16

As of now I can think of four different applications for XOFs. Note that some change the padding depending on the requested output size and so the outputs are truly unrelated, Skein does this. Signature message hashing. Using an XOF you don't have to rely on ad-hoc constructions for hashing the message in signature schemes to the appropriate size. For ...


15

That's not the same kind of key. Symmetric keys are bunch of bits, such that any sequence of bits of the right size is a possible keys. Such keys are subject to brute force attacks, with cost $2^n$ for a $n$-bit key. 128 bits are way beyond that which is brute-forceable today (and tomorrow as well). If a block cipher is "perfect" then enumerating all ...


15

The Keccak submission says: From the security claim in [12], a PRF constructed using HMAC shall resist a distinguishing attack that requires much fewer than $2^{c/2}$ queries and significantly less computation than a pre-image attack. Here, $c$ denotes the capacity of the sponge, i.e. the effective size of the internal state in bits. Since HMAC is a ...


15

No. That is about as accurate as saying that airplanes are based on motorcycles, because they both have engines. In MD, the input to the hash is converted to a key, which is used by a block cipher to encrypt the initial value, then the entire encrypted value is the hash. In a sponge based hash, the input is XOR'd into the initial value, then the entire ...


15

But for this reason I would argue it’s the most valuable sub-function to study if we are to determine the theoretical time limit of Keccak inversion. That is incorrect as you don't need a time limit to compute $\theta^{-1}$. You are not using the correct representation. As follows are some intuitions of how to efficiently invert $\theta$. I. Quick ...


14

In short, the answer is yes, if the full 512 bit hash output length of Keccak[r=1088,c=512] is used, this provides security up to 2256 operations against Grover's quantum algorithm. Using Grover's algorithm, one can find a preimage of a n-bit hash function in time 2n/2 with a quantum computer. This is a generic attack in the sense that it applies to any n-...


14

They are all hash functions. Apart from that, they are structurally quite different. The SHA family (SHA-0, SHA-1, and the SHA-2 functions such as SHA-256 and SHA-512) use the Merkle-Damgård construction, around an internal permutation which happens to be an extended Feistel network. Low-level primitives include boolean bitwise operations, and addition over ...


14

Since this question is asking about opinions, it's hard to give the correct answer (alternatively, all possible answers are correct, because they're an opinion). However, my opinion: I believe that there are several aspects contributing to it: Most application designers (that is, the people who use crypto to actually solve a problem) generally don't ...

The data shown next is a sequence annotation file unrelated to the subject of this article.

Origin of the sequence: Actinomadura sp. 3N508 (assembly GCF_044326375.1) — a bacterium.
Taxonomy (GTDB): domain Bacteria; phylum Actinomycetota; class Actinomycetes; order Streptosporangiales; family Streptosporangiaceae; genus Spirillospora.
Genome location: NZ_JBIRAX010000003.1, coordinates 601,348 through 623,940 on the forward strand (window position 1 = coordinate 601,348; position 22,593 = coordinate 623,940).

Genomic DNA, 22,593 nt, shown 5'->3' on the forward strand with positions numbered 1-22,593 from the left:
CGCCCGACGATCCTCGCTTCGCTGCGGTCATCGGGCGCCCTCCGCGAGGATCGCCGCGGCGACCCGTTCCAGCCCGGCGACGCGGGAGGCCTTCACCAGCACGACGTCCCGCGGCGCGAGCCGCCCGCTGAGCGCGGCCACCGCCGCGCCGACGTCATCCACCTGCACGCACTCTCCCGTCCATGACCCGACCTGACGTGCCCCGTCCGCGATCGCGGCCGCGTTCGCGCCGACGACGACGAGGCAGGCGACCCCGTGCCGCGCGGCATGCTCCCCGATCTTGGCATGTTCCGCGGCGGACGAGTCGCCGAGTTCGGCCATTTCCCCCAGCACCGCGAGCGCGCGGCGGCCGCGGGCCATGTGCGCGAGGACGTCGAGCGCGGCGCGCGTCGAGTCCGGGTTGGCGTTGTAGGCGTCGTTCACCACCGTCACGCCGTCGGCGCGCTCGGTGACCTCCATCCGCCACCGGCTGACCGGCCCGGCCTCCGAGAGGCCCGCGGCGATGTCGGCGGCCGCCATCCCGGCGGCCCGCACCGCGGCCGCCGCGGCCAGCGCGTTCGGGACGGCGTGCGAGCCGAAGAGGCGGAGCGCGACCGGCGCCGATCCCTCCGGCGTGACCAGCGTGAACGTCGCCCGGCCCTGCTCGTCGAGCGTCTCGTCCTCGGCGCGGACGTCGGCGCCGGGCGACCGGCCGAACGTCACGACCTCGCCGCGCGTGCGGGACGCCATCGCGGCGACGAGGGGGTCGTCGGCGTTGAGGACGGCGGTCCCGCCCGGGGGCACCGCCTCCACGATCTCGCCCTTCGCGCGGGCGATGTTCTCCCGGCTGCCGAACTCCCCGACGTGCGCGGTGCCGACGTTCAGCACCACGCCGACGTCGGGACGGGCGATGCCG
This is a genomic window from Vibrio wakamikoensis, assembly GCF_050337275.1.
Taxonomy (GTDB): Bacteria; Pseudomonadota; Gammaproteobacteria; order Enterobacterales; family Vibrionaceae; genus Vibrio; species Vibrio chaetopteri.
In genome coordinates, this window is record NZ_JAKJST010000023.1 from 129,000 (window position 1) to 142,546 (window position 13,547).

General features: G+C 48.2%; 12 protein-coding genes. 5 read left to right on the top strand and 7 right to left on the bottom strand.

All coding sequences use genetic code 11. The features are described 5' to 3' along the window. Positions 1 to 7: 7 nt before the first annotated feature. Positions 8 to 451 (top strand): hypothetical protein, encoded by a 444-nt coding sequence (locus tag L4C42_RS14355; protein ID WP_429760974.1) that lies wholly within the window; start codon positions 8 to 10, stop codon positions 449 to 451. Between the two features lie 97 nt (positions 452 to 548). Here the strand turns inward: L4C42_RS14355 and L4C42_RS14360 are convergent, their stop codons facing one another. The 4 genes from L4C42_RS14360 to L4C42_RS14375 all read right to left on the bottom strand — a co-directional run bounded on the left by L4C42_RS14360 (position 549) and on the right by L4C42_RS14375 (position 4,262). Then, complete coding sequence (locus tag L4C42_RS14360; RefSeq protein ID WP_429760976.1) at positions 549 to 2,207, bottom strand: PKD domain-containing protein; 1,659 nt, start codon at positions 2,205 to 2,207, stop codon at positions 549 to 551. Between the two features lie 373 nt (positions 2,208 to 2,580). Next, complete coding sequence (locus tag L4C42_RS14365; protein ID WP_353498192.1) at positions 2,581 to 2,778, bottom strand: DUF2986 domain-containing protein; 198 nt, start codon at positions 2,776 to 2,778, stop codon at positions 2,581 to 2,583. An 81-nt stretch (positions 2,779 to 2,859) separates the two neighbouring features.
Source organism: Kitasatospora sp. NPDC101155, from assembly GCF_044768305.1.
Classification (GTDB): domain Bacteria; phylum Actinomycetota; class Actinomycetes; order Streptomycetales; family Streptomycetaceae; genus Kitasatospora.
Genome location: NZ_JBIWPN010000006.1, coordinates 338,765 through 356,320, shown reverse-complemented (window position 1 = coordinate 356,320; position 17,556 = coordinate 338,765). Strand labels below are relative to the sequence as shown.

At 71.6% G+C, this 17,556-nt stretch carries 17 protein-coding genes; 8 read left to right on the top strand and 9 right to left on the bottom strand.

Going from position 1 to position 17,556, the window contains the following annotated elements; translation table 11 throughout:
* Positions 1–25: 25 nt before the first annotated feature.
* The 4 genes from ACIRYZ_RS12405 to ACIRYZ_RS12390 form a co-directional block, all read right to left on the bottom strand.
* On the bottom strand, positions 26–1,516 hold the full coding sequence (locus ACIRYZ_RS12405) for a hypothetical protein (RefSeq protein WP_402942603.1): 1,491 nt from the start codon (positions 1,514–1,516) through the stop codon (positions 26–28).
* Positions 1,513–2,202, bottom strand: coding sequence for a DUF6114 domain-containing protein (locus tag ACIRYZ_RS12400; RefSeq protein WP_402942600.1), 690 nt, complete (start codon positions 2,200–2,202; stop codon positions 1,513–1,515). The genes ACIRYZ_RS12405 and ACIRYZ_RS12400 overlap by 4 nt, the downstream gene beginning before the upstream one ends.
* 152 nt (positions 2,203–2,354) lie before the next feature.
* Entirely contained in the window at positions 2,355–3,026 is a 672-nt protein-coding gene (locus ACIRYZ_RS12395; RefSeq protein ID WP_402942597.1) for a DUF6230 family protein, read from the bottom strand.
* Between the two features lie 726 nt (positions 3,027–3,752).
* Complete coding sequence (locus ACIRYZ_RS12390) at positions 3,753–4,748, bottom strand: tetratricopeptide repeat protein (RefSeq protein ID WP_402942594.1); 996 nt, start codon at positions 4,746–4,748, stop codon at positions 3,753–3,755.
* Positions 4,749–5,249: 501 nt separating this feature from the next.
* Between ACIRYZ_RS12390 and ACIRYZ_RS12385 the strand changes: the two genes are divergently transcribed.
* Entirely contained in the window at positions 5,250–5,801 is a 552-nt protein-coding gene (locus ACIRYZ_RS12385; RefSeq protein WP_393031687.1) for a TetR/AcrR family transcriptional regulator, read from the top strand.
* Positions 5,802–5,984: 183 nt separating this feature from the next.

13

There does appear to be some confusion with point 1. The confusion probably stems from the fact that Keccak has an output size number and a capacity. Output size has little to no effect on security strength. Capacity is what really determines the security strength. So when the post says NIST will only standardize two security levels it is correct (as far as ...


13

NO, you can't ! I will only consider initial_vector_0 and next_block_0. What you have found is this: +---+ | | | | IV0 ---->+ f +----> state | | | | | +---+ | xor +---------> 1111111111...1 0000000000 +---+ | | | ...


12

2 main reasons: The 2 capacities match the collision resistance of SHA2 for 32-bit (C=256) and 64-bit (C=512) word sizes. Simplicity, having only 2 capacity/rate combinations means that it does not have to be chosen or calculated from the digest size. I have implemented Keccak in software, and forcing only 2 capacities means a lot less code in the absorb/...


12

According to J.-P. Aumasson (who's one of the authors of another SHA-3 finalist, BLAKE, and who participated in the cryptanalysis of Keccak), the name "Keccak" is a variant spelling of "Kecak", a type of Balinese dance. So far, that's the most authoritative reference I've been able to come up with. It should be noted that naming crypto primitives after ...


12

I went through it, and while this isn't a complete answer, which should shed some light (and note: when I'm talking about $x$, $y$ and $z$, I'm referring to the ranges those indicies can take on; not any specific index) First rule: if $x$ is even, then $\theta$ is invertible. The proof of that is actually fairly elegant; however it's also rather irrelevant ...


12

And in which case would it be more interesting to use one or another? So SHA3-$n$ offers $n$ bits of security against preimage and second-preimage attacks and $n/2$ bits of security against collision attacks. On the other side SHAKE-$n$ offers at $n$ bits of security against preimage and second-preimage attacks and also $n$ bits of security against ...


11

In early years of hash function design it was unclear how to choose constants (not only initial vectors), and it was widely assumed that the more random they look, the more secure the function is. There is still not much research in this direction. However, there have been several attacks (rotational cryptanalysis, slide attacks, internal difference attacks) ...